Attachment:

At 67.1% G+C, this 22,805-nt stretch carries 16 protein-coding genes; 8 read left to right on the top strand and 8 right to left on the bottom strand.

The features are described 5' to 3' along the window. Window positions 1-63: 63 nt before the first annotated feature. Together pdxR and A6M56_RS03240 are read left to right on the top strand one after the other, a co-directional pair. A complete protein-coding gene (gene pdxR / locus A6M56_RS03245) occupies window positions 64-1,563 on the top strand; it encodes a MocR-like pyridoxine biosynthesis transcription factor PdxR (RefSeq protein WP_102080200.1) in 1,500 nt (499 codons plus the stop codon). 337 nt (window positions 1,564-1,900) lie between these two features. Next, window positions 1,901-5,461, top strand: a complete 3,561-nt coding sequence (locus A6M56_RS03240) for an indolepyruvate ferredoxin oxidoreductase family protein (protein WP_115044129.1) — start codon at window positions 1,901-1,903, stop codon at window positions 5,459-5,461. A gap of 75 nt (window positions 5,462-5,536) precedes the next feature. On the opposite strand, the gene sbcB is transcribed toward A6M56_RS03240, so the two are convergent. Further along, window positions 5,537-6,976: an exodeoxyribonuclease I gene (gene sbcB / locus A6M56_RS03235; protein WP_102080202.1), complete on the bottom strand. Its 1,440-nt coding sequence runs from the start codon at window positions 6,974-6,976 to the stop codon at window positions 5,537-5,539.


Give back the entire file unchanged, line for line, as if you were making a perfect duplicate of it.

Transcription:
At 67.1% G+C, this 22,805-nt stretch carries 16 protein-coding genes; 8 read left to right on the top strand and 8 right to left on the bottom strand.

The features are described 5' to 3' along the window. Window positions 1-63: 63 nt before the first annotated feature. Together pdxR and A6M56_RS03240 are read left to right on the top strand one after the other, a co-directional pair. A complete protein-coding gene (gene pdxR / locus A6M56_RS03245) occupies window positions 64-1,563 on the top strand; it encodes a MocR-like pyridoxine biosynthesis transcription factor PdxR (RefSeq protein WP_102080200.1) in 1,500 nt (499 codons plus the stop codon). 337 nt (window positions 1,564-1,900) lie between these two features. Next, window positions 1,901-5,461, top strand: a complete 3,561-nt coding sequence (locus A6M56_RS03240) for an indolepyruvate ferredoxin oxidoreductase family protein (protein WP_115044129.1) — start codon at window positions 1,901-1,903, stop codon at window positions 5,459-5,461. A gap of 75 nt (window positions 5,462-5,536) precedes the next feature. On the opposite strand, the gene sbcB is transcribed toward A6M56_RS03240, so the two are convergent. Further along, window positions 5,537-6,976: an exodeoxyribonuclease I gene (gene sbcB / locus A6M56_RS03235; protein WP_102080202.1), complete on the bottom strand. Its 1,440-nt coding sequence runs from the start codon at window positions 6,974-6,976 to the stop codon at window positions 5,537-5,539.